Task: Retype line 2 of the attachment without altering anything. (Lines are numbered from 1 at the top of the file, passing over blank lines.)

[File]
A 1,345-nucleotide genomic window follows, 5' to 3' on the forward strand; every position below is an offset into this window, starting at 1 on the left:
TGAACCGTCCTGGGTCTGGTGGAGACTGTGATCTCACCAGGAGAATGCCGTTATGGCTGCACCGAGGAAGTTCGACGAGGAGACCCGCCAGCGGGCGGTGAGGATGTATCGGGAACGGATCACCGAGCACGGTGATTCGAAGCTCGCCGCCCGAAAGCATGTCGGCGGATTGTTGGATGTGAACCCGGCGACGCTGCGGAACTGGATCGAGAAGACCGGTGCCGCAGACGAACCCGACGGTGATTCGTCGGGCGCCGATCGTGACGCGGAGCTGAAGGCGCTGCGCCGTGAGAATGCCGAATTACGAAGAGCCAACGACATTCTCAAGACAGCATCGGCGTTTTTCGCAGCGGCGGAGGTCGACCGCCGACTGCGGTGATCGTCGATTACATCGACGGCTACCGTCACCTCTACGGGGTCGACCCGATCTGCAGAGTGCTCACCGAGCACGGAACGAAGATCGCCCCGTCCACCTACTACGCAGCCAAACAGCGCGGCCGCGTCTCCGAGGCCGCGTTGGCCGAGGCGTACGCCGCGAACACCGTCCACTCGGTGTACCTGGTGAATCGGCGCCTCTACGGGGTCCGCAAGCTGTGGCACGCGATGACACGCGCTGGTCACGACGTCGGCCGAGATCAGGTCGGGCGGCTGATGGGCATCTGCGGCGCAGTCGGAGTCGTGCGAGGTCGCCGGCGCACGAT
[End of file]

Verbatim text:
TGAACCGTCCTGGGTCTGGTGGAGACTGTGATCTCACCAGGAGAATGCCGTTATGGCTGCACCGAGGAAGTTCGACGAGGAGACCCGCCAGCGGGCGGTGAGGATGTATCGGGAACGGATCACCGAGCACGGTGATTCGAAGCTCGCCGCCCGAAAGCATGTCGGCGGATTGTTGGATGTGAACCCGGCGACGCTGCGGAACTGGATCGAGAAGACCGGTGCCGCAGACGAACCCGACGGTGATTCGTCGGGCGCCGATCGTGACGCGGAGCTGAAGGCGCTGCGCCGTGAGAATGCCGAATTACGAAGAGCCAACGACATTCTCAAGACAGCATCGGCGTTTTTCGCAGCGGCGGAGGTCGACCGCCGACTGCGGTGATCGTCGATTACATCGACGGCTACCGTCACCTCTACGGGGTCGACCCGATCTGCAGAGTGCTCACCGAGCACGGAACGAAGATCGCCCCGTCCACCTACTACGCAGCCAAACAGCGCGGCCGCGTCTCCGAGGCCGCGTTGGCCGAGGCGTACGCCGCGAACACCGTCCACTCGGTGTACCTGGTGAATCGGCGCCTCTACGGGGTCCGCAAGCTGTGGCACGCGATGACACGCGCTGGTCACGACGTCGGCCGAGATCAGGTCGGGCGGCTGATGGGCATCTGCGGCGCAGTCGGAGTCGTGCGAGGTCGCCGGCGCACGAT